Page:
In every direction, a mountain range graces the Irish skyline. The ancient peaks are rounded and clothed with patchwork vests of tan grasses, green forests, and pink heather. Distinct borders set aside each odd shaped patch of color from its neighbor. These borders are built of stones cleared from fields and stacked vertically, or more often, horizontally, into thick barriers. Vines loaded with blackberries, miniature roses, or drooping bells of crimson blooms crisscross the walls, increasing the walls’ girths.
These stone fences also line rural roads in Ireland. Often trees abut the backs of the walls and join arms over the narrow roads, giving the feeling of driving through leafy tunnels in Tolkien’s Middle Earth. Enchanting as the views are, driving on the 1 ½ lane roads churns anxiety. Motorists drive on the left side of the road, and steering wheels are mounted on the right side of the cars. Each time an oncoming car approaches us, my hands grip the steering wheel, and I hold my breath, wondering if this time I’m going to clash mirrors on one side or scrape the other side of our rental on the rock wall.
Much of the roads wind up and down mountains and valleys forming S curves, 90* turns and roundabouts. One mountain road we travel snakes along the edge of a cliff for several kilometers. Cyclists, hikers and motorcyclists share the cramped space. Driving in the outside lane suddenly confronted with a 90* turn gives the impression that we are headed over the cliff until the last minute when we angle the jag. This road, even narrower than others, pushes me to my limits.
Narrow, unpredictable roads are only one challenge to driving in Ireland.The Irish list speed limits in km/hr and measure distances between towns in kilometers. I have a feel for speeds like 30 or 60 mph, but gauging speeds in km poses another challenge. Each driving difference requires brain-rewiring for this Western driver, which means I must rotate checking the speedometer while avoiding stone walls, oncoming cars, hairpin turns and noting signs for the next town.
To multiply driving anxiety, we cannot connect to the internet. We are unmoored without GPS telling us the number of kilometers to our next turn or that we took the wrong roundabout exit. We don’t know where we are or how to get where we want to be. By God’s grace we spy a map in a tiny grocery, and my husband deciphers its symbols to navigate from tiny town to tiny town. There are no trains, and I shudder to imagine riding a bus on those roads. To get from one area to another, we must drive on miniature roads, by their rules, and navigate by inadequate maps with names we can’t pronounce. Everything is beyond our control.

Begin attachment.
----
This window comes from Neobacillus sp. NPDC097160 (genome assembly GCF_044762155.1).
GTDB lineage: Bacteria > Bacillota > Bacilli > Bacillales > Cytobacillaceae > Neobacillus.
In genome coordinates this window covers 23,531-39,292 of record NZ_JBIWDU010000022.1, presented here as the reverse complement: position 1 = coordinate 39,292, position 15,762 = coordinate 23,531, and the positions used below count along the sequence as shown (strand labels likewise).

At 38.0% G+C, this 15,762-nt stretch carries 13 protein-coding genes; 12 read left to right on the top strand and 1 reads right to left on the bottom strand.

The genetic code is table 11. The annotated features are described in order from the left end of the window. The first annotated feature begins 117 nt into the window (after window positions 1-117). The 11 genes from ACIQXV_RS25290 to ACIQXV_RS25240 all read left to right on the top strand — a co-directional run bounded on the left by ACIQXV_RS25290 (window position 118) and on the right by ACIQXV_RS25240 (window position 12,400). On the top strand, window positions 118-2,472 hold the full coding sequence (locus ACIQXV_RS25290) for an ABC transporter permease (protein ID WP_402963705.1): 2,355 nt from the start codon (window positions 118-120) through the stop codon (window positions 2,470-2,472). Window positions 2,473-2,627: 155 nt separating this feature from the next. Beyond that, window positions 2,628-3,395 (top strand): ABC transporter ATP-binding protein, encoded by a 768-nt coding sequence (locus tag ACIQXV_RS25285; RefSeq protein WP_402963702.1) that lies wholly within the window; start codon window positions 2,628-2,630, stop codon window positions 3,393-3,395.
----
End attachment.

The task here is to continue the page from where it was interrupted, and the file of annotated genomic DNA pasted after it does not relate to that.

The uncertainty of finding our destinations squeezes prayers out of me. I depend on my map-reading husband and ultimately on God to preserve us and locate our lodgings. When we finally reach each of our BnBs, I am convinced of God’s gracious providence and am falling on my knees in my heart out of gratitude and exhaustion.
The sight of hairpin turns marked by black and yellow signs plague my dreams. After returning home, I find myself facing turns in life, when I least expect them and without room to pull over and regroup. I have no choice but to continue down the highway. Events cannot be altered, like sharp bends in the road. They must be navigated. Life slows by necessity but still continues forward. In most ways, I am no more in control of events at home than I am abroad. I sometimes find that I am lost.
Though God does not remove jags in the road, He comforts us by traveling with us and helping us to maneuver one turn, one roundabout at a time. Sometimes, we make a wrong turn, but we zig zag our way back to where we went astray, and relief floods us when we get back on track. Though the road may feel like it dead-ends into a drop-off, God is a very present help in trouble. He directs us past the cliff, even with our stomachs in our mouths. We will eventually reach our destination, because He IS ultimately in control. He knows where we are and where we’re going. On our way, God opens our eyes to breathtakingly beautiful views.
May the road rise up to meet you.
May the wind be always at your back.
May the sun shine warm upon your face;
The rains fall soft upon your fields and until we meet again,
May God hold you in the palm of His hand.
(Follow the link embedded in “An Irish Blessing“ to hear it in song.)